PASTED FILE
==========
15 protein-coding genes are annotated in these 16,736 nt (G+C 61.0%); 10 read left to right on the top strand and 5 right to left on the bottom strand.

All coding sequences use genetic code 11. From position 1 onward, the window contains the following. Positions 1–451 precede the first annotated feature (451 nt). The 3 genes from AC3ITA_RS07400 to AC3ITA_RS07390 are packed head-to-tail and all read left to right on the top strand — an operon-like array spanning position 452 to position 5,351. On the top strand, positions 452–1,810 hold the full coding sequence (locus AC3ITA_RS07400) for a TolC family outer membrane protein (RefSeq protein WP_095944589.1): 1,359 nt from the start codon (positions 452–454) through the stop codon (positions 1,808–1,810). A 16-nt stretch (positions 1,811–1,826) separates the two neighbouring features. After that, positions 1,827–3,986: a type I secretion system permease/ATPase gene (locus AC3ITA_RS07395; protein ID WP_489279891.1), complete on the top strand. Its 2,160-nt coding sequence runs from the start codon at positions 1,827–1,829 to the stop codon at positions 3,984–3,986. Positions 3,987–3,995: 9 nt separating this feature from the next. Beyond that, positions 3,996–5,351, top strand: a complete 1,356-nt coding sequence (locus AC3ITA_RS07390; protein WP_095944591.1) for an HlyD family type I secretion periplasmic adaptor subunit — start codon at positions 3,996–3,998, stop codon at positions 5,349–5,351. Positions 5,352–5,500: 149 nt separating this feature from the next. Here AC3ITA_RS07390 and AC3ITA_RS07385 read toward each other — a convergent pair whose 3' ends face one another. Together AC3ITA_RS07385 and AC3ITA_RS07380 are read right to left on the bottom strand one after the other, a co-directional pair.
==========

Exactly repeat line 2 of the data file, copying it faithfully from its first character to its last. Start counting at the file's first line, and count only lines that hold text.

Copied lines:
All coding sequences use genetic code 11. From position 1 onward, the window contains the following. Positions 1–451 precede the first annotated feature (451 nt). The 3 genes from AC3ITA_RS07400 to AC3ITA_RS07390 are packed head-to-tail and all read left to right on the top strand — an operon-like array spanning position 452 to position 5,351. On the top strand, positions 452–1,810 hold the full coding sequence (locus AC3ITA_RS07400) for a TolC family outer membrane protein (RefSeq protein WP_095944589.1): 1,359 nt from the start codon (positions 452–454) through the stop codon (positions 1,808–1,810). A 16-nt stretch (positions 1,811–1,826) separates the two neighbouring features. After that, positions 1,827–3,986: a type I secretion system permease/ATPase gene (locus AC3ITA_RS07395; protein ID WP_489279891.1), complete on the top strand. Its 2,160-nt coding sequence runs from the start codon at positions 1,827–1,829 to the stop codon at positions 3,984–3,986. Positions 3,987–3,995: 9 nt separating this feature from the next. Beyond that, positions 3,996–5,351, top strand: a complete 1,356-nt coding sequence (locus AC3ITA_RS07390; protein WP_095944591.1) for an HlyD family type I secretion periplasmic adaptor subunit — start codon at positions 3,996–3,998, stop codon at positions 5,349–5,351. Positions 5,352–5,500: 149 nt separating this feature from the next. Here AC3ITA_RS07390 and AC3ITA_RS07385 read toward each other — a convergent pair whose 3' ends face one another. Together AC3ITA_RS07385 and AC3ITA_RS07380 are read right to left on the bottom strand one after the other, a co-directional pair.